- Paperback: 350 pages
- Publisher: Wiley-Blackwell; 4th Revised edition edition (15 July 2005)
- Language: English
- ISBN-10: 0470854960
- ISBN-13: 978-0470854969
- Product Dimensions: 15.4 x 1.9 x 23.4 cm
- Average Customer Review: 4.6 out of 5 stars See all reviews (8 customer reviews)
- Amazon Bestsellers Rank: 355,668 in Books (See Top 100 in Books)
- See Complete Table of Contents
Making Sense of the Children Act 1989 (Fourth Edition) Paperback – 15 Jul 2005
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"...fascinating book...a must..." (Professional Social Work, February 06)
From the Back Cover
What exactly are parental rights? What rights do children have? In what circumstances can children be removed from their family?
Now in its fourth edition, Making Sense of the Children Act 1989 addresses such questions. Written primarily for the non–lawyer, this practical and jargon–free text describes the social context within which the Act is used, considers the implications of the Act for policy and practice and also discusses its strengths and weaknesses.
Revised and updated, this edition takes full account of significant recent developments including the Human Rights Act 1998, The Laming Report on the Victoria Climbié case, the Adoption and Children Act 2002 and the Children Act 2004.
The Children Act 1989 remains a major piece of legislation for children, their families and for all of those professionals who work with them. This new edition of the best–selling and authoritative volume on the Children Act is therefore a must–have resource for practitioners in the social care field. It will also be of interest to students of related disciplines.See all Product Description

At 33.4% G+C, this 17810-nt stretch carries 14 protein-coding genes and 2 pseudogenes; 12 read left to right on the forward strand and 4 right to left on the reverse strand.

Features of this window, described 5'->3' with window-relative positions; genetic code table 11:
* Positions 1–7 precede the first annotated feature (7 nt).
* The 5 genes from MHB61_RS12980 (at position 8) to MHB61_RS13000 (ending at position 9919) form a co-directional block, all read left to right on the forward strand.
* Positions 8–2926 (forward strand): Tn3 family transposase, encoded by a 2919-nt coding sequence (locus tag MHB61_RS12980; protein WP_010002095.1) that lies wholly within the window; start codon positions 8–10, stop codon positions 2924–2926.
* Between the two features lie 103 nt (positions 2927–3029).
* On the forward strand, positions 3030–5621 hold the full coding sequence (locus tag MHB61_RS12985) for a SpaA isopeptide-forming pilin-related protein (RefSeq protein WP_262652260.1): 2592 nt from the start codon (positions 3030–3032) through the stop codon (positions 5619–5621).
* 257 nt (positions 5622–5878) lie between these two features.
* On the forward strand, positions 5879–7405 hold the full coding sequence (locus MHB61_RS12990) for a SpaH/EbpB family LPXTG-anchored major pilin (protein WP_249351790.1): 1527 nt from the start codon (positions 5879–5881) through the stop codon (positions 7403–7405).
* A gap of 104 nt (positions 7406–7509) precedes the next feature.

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Top Customer Reviews
This book sets out very clearly how the law has been revised, explains key sections and their interpretations, and provides examples of individual cases and comments on them.
It also highlights fundamental weaknesses in the law, the very weaknesses that give local authorities and child protection agencies almost unlimited power over families.
I would have liked the book to have addressed miscarriages of justice in some greater depth, but then that's because of our personal need to understand our own situation.
I also may perhaps have misread some of the interpretations, particularly with regards to the Threshold Criteria for example. The book explains precisely how these may be met. But the wording of the law is somewhat imprecise, depending on the meaning of words such as "signficant" and "normal". In our experience, we have discovered that, in practice, the law is so stacked against families, that the mere suggestion of concern by 'professionals' is sufficient to grant or renew care orders, and that it is up to us to demonstrate our innocence or competence as parents beyond a reasonable doubt.
The book hints at this, but not strongly enough in my opinion.
In other respects, the book is comprehensive, covering Parental Repsonsibility, Court Orders, Local Authority Support, Accommodation for Children, Compulsory Powers, Protection Orders, Police Powers, Care and Supervision Orders, Appeals, Welfare Reports and Guardians Ad Litem, Adoption, Foster Care, etc. It also has an excellent index.Read more ›